Cassie Workman Takes Giant Steps: Performing At Brisbane's MELT Festival

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  • Sunday, 23 June 2019 15:19
Published in Comedy  
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Cassie Workman Cassie Workman

Comedian Cassie Workman has a varied resume, but has great stories and learned lessons from it.


“I had a job playing piano in a restaurant and they used to pay me in Japanese food,” she says. “A woman came up to me and said to me, ‘Your playing sounds like Philip Glass, and I hate Philip Glass, so please stop’. I didn’t know who Philip Glass was, but I went and researched and thought he was amazing. So, sometimes people put a label on you and it fits.”

The Sydney-based comedian is a celebrated storyteller, gaining awards and critical-acclaim along the way. But in 2017, Cassie took time away from the stage after announcing her gender dysphoria and focus on her transition into Cassie. Now, she returns to Brisbane for the first time since transitioning for MELT Festival.

MELT is the Brisbane Powerhouse Theatre’s festival of queer arts and culture. Cassie’s first performance will be as part of MELT’s Comedy Gala. Hosted by Rhys Nicholson, the line-up includes Tom Ballard, Demi Lardner, Alex Ward, and more. “That is good company,” she exclaims. “It’s going to be a great show.”

Cassie’s gala spot will showcase her stand-up comedy, but she will also present her latest storytelling show ‘Giantess’, which was nominated for the Melbourne International Comedy Festival’s Most Prestigious Show Award.

“It’s a show about a girl who is kidnapped from a K-Mart by a troll,” she says. “He keeps her hostage for 30 years in a kingdom made out of oatmeal and toothpaste. She has to turn into a giant to escape.”


The surreal story was inspired by Cassie’s transition. “But it’s not about my transition,” she says. “It’s about the concept of transition, why people do it, and what it’s like. I like to work in fables – I find that it’s a good way to approach difficult subjects. Somebody said once: ‘You can’t reason people out of an opinion they didn’t reason their way into’. If you identify something you want to change about society and culture – in this instance, people’s attitude towards transgender people and trans issues – there’s no point berating them with statistics and facts because it doesn’t work. You have to meet people at their emotional core and give them a new way to feel.”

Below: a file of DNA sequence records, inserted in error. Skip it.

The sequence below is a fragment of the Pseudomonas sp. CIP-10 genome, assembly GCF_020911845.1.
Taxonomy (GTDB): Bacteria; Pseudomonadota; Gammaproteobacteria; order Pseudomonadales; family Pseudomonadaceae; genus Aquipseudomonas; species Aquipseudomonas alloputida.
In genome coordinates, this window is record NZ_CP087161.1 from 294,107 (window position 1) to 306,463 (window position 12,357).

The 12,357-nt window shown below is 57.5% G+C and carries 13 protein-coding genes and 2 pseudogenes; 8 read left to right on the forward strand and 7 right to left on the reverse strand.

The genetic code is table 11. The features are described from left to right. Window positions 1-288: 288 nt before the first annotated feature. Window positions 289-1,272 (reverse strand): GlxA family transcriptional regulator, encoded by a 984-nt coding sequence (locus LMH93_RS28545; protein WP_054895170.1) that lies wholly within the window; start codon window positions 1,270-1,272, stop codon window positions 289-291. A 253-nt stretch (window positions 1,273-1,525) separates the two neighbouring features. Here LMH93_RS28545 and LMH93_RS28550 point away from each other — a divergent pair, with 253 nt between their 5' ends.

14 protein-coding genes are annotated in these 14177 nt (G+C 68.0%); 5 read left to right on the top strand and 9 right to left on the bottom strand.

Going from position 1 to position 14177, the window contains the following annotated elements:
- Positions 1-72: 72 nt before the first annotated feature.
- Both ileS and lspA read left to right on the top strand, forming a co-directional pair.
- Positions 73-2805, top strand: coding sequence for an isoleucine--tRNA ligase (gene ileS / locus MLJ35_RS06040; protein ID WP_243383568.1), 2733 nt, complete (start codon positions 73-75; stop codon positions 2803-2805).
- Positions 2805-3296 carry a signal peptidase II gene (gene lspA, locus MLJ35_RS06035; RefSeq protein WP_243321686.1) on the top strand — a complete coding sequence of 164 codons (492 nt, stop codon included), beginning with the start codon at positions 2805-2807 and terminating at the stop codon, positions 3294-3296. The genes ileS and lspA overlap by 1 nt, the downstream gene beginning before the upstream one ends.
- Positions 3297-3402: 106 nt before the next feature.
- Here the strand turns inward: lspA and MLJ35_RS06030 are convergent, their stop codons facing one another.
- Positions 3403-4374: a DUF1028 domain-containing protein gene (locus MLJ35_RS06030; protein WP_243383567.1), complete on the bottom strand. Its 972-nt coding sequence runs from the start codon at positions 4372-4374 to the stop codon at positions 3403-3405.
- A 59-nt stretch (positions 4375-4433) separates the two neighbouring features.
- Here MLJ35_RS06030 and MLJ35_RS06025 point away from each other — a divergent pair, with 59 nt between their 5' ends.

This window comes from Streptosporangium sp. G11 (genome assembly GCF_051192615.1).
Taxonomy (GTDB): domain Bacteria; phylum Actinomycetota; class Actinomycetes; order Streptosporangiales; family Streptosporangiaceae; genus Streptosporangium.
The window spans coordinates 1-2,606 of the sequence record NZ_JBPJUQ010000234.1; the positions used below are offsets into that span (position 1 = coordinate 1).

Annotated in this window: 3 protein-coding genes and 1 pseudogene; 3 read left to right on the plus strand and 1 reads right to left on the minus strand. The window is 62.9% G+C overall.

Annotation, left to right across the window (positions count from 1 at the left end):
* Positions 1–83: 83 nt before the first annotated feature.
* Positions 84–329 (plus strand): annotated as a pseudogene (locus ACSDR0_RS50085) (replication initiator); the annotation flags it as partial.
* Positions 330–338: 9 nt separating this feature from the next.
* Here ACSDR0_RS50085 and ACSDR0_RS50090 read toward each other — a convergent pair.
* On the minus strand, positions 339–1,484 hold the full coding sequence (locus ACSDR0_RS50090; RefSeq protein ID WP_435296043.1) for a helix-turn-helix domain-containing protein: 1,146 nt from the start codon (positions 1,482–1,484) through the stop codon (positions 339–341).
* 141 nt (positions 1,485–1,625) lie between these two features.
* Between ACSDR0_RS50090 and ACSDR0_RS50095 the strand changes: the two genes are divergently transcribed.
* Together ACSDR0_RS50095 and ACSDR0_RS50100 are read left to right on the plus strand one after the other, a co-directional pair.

Much like Cassie’s past shows, ‘Giantess’ is a theatrical experience, featuring cartoons, music, and other multimedia to enhance the story. It’s different to Cassie’s stand-up, and she understands that. “When you say to people who don’t know you, ‘Hey, I’ve got this show. It’s about a girl who gets abducted’, people don’t generally believe that could be funny. I’m like, ‘Yeah, I know. Just give it a chance. I know what I’m doing,’” she laughs.

While Cassie’s stand-up and storytelling are different mediums, both offer MELT attendees the chance to hear wildly surreal and funny stories from one of the best comedians Australia has to offer.

“Before I started comedy I was in theatre and bands. I wanted to find a way to put all of those things together that was uniquely me, and I feel like I’m getting closer to that every year. But, I always want to keep a hold on that core of storytelling. Storytelling is the most important thing, and the way you present that is peripheral.”

Cassie Workman performs at MELT’s Comedy Gala on 30 June. ‘Giantess’ plays 4-6 July.

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